VineBrook Homes fights back against lawsuits calling it a 'predatory' landlord

VineBrook won't be scapegoat for 'the city's own failures'
Posted at 4:10 PM, May 12, 2023

CINCINNATI — VineBrook Homes is asking a Hamilton County judge to dismiss the City of Cincinnati’s lawsuit against the company, calling it “a broad overreach of government authority” and an attempt to “shake it down for money.”

The city sued VineBrook in January, claiming the company’s “illegal and predatory landlord practices” created a nuisance. The city wants a court-ordered receiver to take control of more than 900 VineBrook rental properties inside city limits. VineBrook argues the city has no evidence to support such a move.

“The city attempts to lay blame on VineBrook for alleged, conjectural and speculative injuries,” said the filing, “essentially using VineBrook as a scapegoat for an array of other issues that impact housing in the community and diverting responsibility for potential issues that may equally arise from the city’s own failures to generate economic growth, improve schools, and support law enforcement to reduce crime.”

The April 28 filing marks an escalation in local court fights over the business practices of VineBrook Homes, a Texas-based institutional investor that owns 3,357 rental properties in Greater Cincinnati, according to its most recent annual report to shareholders.

VineBrook also sought dismissal of a companion complaint that Legal Aid attorneys filed on behalf of Cincinnati tenants. And it recently added a second law firm to defend itself against a proposed class-action lawsuit alleging it violates Ohio’s tenant and landlord law by charging tenants a $10 monthly fee for maintenance expenses.

Keating Muething & Klekamp is defending VineBrook against allegations made by the city and Legal Aid. Ice Miller LLC and the Taft law firm are handling the case against DeBlasis.

“It seems to me that you’ve sort of got a cornered animal now,” said attorney Rick DeBlasis, who is pursuing the class-action case against VineBrook. “They’re not looking to shake hands anymore. They’re looking to self-preservation perhaps, I don’t know.”

DeBlasis has filed two lawsuits against VineBrook since 2021. The first sought class action status on behalf of people whose rental deposits were not fully refunded when they left VineBrook properties. It was rejected by Hamilton County Judge Leslie Ghiz. The second lawsuit, also a proposed class action, alleges the company violates Ohio law with a $10 monthly maintenance fee that regularly appears in VineBrook leases.

Because both lawsuits contain similar allegations, VineBrook argues the 2021 dismissal prevents a new class-action claim against VineBrook. DeBlasis will argue that’s not the case in a May 31 hearing on the motion to dismiss.

“When my son brought me this case, I saw an injustice and that irritates me,” DeBlasis said. “And it’s here in our community. That should irritate a lot of people. Especially those who can’t find a place to live without what they perceive to be an enormous rent for that space.”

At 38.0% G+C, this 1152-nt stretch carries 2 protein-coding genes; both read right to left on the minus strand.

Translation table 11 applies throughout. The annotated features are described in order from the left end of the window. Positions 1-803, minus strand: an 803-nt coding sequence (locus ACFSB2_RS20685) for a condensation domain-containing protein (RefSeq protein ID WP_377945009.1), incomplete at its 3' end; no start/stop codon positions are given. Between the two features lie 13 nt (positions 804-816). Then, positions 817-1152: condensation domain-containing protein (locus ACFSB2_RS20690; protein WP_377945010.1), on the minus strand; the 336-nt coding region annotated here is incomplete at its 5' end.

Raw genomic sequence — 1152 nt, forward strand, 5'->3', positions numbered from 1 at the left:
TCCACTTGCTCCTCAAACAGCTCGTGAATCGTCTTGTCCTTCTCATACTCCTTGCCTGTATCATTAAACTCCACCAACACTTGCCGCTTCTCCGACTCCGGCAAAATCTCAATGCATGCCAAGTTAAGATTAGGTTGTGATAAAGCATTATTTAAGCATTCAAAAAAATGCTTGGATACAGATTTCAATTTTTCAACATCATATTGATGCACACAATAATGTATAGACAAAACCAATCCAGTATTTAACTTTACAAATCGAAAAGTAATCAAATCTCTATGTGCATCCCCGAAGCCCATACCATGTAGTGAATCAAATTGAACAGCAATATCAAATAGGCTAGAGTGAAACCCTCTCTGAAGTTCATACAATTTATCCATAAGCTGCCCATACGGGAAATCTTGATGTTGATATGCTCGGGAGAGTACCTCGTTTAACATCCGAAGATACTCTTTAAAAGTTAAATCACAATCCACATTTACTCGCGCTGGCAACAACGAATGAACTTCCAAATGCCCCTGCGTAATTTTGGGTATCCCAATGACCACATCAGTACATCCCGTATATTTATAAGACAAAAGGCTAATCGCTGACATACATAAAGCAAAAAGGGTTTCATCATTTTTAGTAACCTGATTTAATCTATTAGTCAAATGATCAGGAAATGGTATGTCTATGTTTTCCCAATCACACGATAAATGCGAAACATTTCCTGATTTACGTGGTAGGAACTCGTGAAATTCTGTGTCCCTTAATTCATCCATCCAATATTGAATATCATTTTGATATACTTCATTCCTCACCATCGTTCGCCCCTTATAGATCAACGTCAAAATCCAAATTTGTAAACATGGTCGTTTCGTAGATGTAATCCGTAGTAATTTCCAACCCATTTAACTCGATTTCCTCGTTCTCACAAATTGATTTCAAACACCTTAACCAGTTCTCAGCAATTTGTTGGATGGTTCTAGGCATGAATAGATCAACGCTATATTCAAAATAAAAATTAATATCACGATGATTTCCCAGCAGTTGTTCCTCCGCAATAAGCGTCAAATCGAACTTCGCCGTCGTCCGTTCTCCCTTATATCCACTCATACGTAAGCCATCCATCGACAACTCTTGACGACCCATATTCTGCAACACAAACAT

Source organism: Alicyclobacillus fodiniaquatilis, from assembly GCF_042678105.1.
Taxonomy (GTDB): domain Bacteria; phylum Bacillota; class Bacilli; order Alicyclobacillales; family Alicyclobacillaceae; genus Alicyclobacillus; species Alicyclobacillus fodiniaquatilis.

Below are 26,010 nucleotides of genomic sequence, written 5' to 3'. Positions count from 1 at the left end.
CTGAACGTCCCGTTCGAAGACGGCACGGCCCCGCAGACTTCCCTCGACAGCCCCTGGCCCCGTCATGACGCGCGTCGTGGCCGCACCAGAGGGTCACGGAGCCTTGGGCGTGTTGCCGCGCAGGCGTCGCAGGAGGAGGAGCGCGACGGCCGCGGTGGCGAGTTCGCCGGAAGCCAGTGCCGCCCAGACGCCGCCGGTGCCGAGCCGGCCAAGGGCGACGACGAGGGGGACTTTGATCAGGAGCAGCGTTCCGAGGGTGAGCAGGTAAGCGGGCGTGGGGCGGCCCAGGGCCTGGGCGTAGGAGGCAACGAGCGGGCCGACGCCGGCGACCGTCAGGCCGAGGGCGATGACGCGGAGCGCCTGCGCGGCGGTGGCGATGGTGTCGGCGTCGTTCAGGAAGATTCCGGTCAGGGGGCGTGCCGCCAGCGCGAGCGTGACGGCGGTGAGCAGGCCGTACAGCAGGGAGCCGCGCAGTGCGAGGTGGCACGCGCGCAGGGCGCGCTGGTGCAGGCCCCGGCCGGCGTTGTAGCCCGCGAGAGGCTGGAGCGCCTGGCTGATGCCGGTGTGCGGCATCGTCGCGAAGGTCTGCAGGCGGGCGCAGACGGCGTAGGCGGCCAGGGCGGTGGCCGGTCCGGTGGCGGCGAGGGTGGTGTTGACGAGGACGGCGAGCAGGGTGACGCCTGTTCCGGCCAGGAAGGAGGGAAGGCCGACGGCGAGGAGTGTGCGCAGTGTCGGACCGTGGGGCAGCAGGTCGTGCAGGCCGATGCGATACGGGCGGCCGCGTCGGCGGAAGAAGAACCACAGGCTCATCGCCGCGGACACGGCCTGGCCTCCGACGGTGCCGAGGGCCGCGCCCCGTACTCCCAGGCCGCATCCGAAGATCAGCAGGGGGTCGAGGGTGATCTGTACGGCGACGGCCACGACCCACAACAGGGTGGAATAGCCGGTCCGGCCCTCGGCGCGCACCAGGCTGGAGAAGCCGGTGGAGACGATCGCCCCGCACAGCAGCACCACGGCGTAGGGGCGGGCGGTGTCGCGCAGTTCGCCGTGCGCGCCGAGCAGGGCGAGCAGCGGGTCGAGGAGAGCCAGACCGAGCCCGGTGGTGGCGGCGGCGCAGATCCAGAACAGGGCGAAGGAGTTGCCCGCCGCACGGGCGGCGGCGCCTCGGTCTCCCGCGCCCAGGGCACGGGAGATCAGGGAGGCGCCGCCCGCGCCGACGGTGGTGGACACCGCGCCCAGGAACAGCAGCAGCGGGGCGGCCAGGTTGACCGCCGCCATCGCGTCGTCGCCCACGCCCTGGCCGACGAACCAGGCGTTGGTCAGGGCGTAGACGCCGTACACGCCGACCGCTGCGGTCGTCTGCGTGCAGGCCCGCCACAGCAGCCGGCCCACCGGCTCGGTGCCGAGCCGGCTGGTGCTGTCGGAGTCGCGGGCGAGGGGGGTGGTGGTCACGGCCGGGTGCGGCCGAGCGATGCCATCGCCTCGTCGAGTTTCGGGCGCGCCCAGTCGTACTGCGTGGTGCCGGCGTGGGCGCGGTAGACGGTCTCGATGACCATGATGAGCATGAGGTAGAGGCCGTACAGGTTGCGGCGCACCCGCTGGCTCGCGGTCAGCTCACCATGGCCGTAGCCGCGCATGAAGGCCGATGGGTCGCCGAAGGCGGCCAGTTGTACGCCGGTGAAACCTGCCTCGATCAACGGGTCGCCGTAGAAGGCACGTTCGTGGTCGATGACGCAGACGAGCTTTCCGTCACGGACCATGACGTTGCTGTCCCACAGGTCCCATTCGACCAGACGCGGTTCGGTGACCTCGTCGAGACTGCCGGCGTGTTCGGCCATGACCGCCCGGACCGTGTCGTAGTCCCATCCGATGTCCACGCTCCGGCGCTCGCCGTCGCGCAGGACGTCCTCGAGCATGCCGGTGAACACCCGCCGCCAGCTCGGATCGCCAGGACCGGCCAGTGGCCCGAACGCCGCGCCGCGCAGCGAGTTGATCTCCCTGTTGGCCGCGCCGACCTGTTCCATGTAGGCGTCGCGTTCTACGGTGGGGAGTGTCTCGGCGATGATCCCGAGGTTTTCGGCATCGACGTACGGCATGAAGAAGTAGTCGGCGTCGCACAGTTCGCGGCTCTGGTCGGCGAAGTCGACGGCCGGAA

Like DeBlasis, the city also sued VineBrook in 2021 after it racked up $213,000 in civil fines for code violations and $391,000 in unpaid water bills, according to court records. That case ended in two months with a $563,000 settlement and VineBrook’s pledge to “cure all building code violations” in 45 days.

“The terms set out in this agreement are a compromise of disputed claims of which the validity, existence and occurrence is expressly denied by the parties,” the settlement agreement stated.

The city’s January lawsuit alleged VineBrook violated the terms of that 2021 settlement, giving the company a chance to remind all parties it never admitted liability.

“This is not the first time the city has tried to hale VineBrook into court to shake it down for money,” said a footnote to VineBrook’s motion to dismiss. “Now, the city is back for another bite at the apple.”

Beyond the rhetoric, VineBrook is raising some legal arguments that might be difficult for the city to overcome.

It cited two Ohio cases where appellate courts rejected city-initiated nuisance claims against banks following the subprime mortgage crisis in 2008. In both cases, cities failed to cite specific examples of how bank policies caused the code violations, blight, crime and other problems alleged by Cincinnati and Cleveland.

In Cincinnati’s 2012 case against Deutsche Bank, the Sixth Circuit Court of Appeals dismissed all claims against three of the five defendants named in the complaint.

“It is not enough for the city to assert that every corporate entity with ‘Deutsche Bank’ in its name engaged in the complained-of business practices or owned some property without some factual allegations that make such a claim plausible,” the ruling said.

VineBrook claims the city gave a similar lack of detail in January’s lawsuit.

“Although the City has repeated ad nauseum the expansive size of VineBrook’s property portfolio, it has only listed 13 properties as actually having code violations,” said the April 28 motion. “Like the records in (the Deutsche Bank case), these records catalog every code violation issued, even properties that may have been long since sold to someone else.”

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